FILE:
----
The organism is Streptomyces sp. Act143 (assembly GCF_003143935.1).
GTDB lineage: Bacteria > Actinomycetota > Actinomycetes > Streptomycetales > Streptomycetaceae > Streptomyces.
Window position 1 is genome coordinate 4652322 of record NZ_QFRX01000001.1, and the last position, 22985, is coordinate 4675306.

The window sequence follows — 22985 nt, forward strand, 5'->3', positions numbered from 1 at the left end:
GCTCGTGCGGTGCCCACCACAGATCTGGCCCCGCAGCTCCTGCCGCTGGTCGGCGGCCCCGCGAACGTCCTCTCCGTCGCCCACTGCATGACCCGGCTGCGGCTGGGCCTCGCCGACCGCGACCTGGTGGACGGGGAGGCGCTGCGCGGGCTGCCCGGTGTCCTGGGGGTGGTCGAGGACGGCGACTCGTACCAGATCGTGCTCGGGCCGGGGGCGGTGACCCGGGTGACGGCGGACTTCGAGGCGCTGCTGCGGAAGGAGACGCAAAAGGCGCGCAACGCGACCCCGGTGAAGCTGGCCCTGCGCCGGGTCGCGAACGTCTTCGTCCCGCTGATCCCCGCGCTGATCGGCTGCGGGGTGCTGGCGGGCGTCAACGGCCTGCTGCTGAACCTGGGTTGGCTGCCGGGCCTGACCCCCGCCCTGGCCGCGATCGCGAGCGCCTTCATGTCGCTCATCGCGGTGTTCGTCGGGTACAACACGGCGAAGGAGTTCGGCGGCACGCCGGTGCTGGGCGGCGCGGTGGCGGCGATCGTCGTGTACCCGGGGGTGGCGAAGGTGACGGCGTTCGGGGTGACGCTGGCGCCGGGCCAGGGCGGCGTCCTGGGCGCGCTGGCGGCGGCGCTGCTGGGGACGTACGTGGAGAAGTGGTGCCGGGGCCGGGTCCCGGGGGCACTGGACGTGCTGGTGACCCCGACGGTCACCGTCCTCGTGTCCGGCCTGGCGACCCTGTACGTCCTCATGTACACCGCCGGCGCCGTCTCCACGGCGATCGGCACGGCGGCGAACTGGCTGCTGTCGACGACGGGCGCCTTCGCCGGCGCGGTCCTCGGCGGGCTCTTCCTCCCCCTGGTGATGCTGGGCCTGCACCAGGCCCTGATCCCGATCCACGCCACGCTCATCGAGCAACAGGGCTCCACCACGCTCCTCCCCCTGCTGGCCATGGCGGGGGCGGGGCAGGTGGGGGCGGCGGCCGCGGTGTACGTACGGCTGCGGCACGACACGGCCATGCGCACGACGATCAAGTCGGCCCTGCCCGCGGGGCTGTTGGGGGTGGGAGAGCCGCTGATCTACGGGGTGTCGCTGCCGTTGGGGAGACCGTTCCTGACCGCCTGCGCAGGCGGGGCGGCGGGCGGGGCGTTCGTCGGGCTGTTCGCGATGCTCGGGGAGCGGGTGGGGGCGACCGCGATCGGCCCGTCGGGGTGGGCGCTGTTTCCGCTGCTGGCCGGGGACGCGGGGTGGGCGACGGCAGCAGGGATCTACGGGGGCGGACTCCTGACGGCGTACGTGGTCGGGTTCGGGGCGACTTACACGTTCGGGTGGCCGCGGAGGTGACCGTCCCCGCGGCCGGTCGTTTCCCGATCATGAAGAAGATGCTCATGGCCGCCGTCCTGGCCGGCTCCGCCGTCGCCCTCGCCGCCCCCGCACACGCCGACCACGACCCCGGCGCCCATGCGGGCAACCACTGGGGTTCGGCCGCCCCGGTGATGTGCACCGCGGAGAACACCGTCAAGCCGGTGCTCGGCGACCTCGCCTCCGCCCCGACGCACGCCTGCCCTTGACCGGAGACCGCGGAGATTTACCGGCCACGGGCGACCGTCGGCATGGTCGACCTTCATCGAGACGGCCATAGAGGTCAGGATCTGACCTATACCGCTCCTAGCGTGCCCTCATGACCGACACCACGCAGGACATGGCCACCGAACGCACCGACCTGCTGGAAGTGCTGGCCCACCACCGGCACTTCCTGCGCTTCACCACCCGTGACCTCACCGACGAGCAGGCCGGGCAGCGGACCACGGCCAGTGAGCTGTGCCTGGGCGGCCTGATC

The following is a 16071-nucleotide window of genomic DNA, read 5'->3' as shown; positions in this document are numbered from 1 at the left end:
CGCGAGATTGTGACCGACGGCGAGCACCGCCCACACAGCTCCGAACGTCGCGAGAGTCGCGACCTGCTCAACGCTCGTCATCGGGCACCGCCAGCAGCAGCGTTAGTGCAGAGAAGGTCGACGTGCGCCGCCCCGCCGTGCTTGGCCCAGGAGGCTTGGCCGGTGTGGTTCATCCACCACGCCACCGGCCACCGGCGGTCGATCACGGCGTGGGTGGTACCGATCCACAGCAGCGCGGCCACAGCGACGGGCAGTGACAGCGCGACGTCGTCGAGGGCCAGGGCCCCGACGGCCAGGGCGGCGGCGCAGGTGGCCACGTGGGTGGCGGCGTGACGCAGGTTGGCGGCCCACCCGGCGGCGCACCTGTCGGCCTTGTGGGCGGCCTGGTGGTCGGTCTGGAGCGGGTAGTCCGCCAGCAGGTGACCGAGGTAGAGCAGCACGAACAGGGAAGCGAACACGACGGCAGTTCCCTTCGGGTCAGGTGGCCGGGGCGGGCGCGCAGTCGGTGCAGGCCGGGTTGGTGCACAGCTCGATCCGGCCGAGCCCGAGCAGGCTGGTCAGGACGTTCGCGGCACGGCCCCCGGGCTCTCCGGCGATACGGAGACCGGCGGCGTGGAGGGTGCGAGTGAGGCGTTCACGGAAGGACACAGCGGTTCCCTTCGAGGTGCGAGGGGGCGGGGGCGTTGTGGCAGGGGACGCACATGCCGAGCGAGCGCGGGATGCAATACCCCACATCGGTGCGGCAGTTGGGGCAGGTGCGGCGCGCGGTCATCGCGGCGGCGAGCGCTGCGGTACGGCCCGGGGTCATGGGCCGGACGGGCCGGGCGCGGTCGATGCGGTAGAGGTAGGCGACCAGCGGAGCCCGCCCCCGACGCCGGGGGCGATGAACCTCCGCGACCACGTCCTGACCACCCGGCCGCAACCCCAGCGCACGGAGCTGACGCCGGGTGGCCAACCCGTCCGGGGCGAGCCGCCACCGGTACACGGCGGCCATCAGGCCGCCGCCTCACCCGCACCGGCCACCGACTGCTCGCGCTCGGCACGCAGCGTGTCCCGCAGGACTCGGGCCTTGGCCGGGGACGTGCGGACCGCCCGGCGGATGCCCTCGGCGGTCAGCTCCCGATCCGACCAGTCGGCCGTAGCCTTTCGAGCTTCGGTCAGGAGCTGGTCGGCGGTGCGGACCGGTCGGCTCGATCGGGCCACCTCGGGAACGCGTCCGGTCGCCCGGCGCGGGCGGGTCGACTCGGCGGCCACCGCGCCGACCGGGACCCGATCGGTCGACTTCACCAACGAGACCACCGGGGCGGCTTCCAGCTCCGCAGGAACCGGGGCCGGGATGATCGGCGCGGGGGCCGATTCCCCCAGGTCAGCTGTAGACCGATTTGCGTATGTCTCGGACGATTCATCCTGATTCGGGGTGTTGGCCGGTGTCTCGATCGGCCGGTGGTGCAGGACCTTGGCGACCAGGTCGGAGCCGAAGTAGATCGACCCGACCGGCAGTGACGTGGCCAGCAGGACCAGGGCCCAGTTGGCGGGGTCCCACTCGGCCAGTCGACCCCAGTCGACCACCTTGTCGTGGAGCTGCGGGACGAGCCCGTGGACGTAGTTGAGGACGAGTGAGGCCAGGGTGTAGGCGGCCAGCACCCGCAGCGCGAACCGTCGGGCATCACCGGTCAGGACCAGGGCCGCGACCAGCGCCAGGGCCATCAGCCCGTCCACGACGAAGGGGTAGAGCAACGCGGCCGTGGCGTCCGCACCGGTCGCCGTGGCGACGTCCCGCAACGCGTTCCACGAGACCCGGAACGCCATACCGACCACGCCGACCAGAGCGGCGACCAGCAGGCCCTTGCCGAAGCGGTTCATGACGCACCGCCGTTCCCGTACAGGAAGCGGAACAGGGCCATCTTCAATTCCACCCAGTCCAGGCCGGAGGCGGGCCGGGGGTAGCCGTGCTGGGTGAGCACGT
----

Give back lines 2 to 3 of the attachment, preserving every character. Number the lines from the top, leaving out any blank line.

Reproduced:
GTDB lineage: Bacteria > Actinomycetota > Actinomycetes > Streptomycetales > Streptomycetaceae > Streptomyces.
Window position 1 is genome coordinate 4652322 of record NZ_QFRX01000001.1, and the last position, 22985, is coordinate 4675306.